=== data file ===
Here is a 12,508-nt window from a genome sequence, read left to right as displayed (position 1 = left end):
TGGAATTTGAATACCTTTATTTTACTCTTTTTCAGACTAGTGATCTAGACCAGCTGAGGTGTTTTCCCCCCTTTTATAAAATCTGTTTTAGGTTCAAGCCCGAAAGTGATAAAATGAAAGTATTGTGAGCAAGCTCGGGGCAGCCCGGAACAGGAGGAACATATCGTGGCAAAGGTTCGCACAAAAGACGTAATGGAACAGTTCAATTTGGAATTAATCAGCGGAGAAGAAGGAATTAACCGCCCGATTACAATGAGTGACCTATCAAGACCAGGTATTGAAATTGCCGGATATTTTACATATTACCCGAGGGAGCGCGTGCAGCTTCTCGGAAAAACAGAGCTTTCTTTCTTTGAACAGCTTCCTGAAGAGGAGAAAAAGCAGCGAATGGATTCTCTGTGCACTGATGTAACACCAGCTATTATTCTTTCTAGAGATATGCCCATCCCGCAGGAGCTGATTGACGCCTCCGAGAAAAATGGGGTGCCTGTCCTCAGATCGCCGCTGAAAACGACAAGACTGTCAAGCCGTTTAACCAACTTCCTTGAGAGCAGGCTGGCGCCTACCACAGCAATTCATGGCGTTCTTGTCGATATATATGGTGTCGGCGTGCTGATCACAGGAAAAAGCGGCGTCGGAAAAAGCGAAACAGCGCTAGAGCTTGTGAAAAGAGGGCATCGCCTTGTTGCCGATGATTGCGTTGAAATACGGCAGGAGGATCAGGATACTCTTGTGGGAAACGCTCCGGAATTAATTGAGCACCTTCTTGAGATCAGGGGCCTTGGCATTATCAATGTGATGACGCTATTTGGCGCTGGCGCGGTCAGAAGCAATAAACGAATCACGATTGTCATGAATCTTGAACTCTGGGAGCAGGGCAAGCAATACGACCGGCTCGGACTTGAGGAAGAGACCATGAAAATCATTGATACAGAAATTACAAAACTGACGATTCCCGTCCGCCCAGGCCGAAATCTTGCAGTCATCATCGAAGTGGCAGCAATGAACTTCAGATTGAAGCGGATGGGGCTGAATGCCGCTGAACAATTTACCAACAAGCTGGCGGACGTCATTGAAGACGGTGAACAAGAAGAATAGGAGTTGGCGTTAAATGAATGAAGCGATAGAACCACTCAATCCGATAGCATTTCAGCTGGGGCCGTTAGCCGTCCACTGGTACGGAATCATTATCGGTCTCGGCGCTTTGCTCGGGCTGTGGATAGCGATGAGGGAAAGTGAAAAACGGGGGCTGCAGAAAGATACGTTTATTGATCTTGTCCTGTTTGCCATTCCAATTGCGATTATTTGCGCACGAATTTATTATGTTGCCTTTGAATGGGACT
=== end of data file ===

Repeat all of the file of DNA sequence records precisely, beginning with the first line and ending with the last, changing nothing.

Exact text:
Here is a 12,508-nt window from a genome sequence, read left to right as displayed (position 1 = left end):
TGGAATTTGAATACCTTTATTTTACTCTTTTTCAGACTAGTGATCTAGACCAGCTGAGGTGTTTTCCCCCCTTTTATAAAATCTGTTTTAGGTTCAAGCCCGAAAGTGATAAAATGAAAGTATTGTGAGCAAGCTCGGGGCAGCCCGGAACAGGAGGAACATATCGTGGCAAAGGTTCGCACAAAAGACGTAATGGAACAGTTCAATTTGGAATTAATCAGCGGAGAAGAAGGAATTAACCGCCCGATTACAATGAGTGACCTATCAAGACCAGGTATTGAAATTGCCGGATATTTTACATATTACCCGAGGGAGCGCGTGCAGCTTCTCGGAAAAACAGAGCTTTCTTTCTTTGAACAGCTTCCTGAAGAGGAGAAAAAGCAGCGAATGGATTCTCTGTGCACTGATGTAACACCAGCTATTATTCTTTCTAGAGATATGCCCATCCCGCAGGAGCTGATTGACGCCTCCGAGAAAAATGGGGTGCCTGTCCTCAGATCGCCGCTGAAAACGACAAGACTGTCAAGCCGTTTAACCAACTTCCTTGAGAGCAGGCTGGCGCCTACCACAGCAATTCATGGCGTTCTTGTCGATATATATGGTGTCGGCGTGCTGATCACAGGAAAAAGCGGCGTCGGAAAAAGCGAAACAGCGCTAGAGCTTGTGAAAAGAGGGCATCGCCTTGTTGCCGATGATTGCGTTGAAATACGGCAGGAGGATCAGGATACTCTTGTGGGAAACGCTCCGGAATTAATTGAGCACCTTCTTGAGATCAGGGGCCTTGGCATTATCAATGTGATGACGCTATTTGGCGCTGGCGCGGTCAGAAGCAATAAACGAATCACGATTGTCATGAATCTTGAACTCTGGGAGCAGGGCAAGCAATACGACCGGCTCGGACTTGAGGAAGAGACCATGAAAATCATTGATACAGAAATTACAAAACTGACGATTCCCGTCCGCCCAGGCCGAAATCTTGCAGTCATCATCGAAGTGGCAGCAATGAACTTCAGATTGAAGCGGATGGGGCTGAATGCCGCTGAACAATTTACCAACAAGCTGGCGGACGTCATTGAAGACGGTGAACAAGAAGAATAGGAGTTGGCGTTAAATGAATGAAGCGATAGAACCACTCAATCCGATAGCATTTCAGCTGGGGCCGTTAGCCGTCCACTGGTACGGAATCATTATCGGTCTCGGCGCTTTGCTCGGGCTGTGGATAGCGATGAGGGAAAGTGAAAAACGGGGGCTGCAGAAAGATACGTTTATTGATCTTGTCCTGTTTGCCATTCCAATTGCGATTATTTGCGCACGAATTTATTATGTTGCCTTTGAATGGGACT